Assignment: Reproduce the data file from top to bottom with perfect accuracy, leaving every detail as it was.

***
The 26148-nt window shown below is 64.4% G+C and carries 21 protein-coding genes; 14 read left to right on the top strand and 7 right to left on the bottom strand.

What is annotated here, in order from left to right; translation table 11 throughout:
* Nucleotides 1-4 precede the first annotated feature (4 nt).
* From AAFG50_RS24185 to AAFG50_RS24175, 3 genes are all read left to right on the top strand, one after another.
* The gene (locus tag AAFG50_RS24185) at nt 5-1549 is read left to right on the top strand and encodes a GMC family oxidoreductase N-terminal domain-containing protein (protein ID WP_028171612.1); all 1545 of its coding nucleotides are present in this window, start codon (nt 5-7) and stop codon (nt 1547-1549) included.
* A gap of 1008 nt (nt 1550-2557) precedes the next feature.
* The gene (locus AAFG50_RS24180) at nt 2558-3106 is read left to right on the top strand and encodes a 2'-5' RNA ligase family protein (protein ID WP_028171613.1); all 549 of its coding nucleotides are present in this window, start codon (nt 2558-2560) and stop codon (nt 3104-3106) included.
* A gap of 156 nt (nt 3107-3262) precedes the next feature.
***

The 26148-nt window shown below is 64.4% G+C and carries 21 protein-coding genes; 14 read left to right on the top strand and 7 right to left on the bottom strand.

What is annotated here, in order from left to right; translation table 11 throughout:
* Nucleotides 1-4 precede the first annotated feature (4 nt).
* From AAFG50_RS24185 to AAFG50_RS24175, 3 genes are all read left to right on the top strand, one after another.
* The gene (locus tag AAFG50_RS24185) at nt 5-1549 is read left to right on the top strand and encodes a GMC family oxidoreductase N-terminal domain-containing protein (protein ID WP_028171612.1); all 1545 of its coding nucleotides are present in this window, start codon (nt 5-7) and stop codon (nt 1547-1549) included.
* A gap of 1008 nt (nt 1550-2557) precedes the next feature.
* The gene (locus AAFG50_RS24180) at nt 2558-3106 is read left to right on the top strand and encodes a 2'-5' RNA ligase family protein (protein ID WP_028171613.1); all 549 of its coding nucleotides are present in this window, start codon (nt 2558-2560) and stop codon (nt 3104-3106) included.
* A gap of 156 nt (nt 3107-3262) precedes the next feature.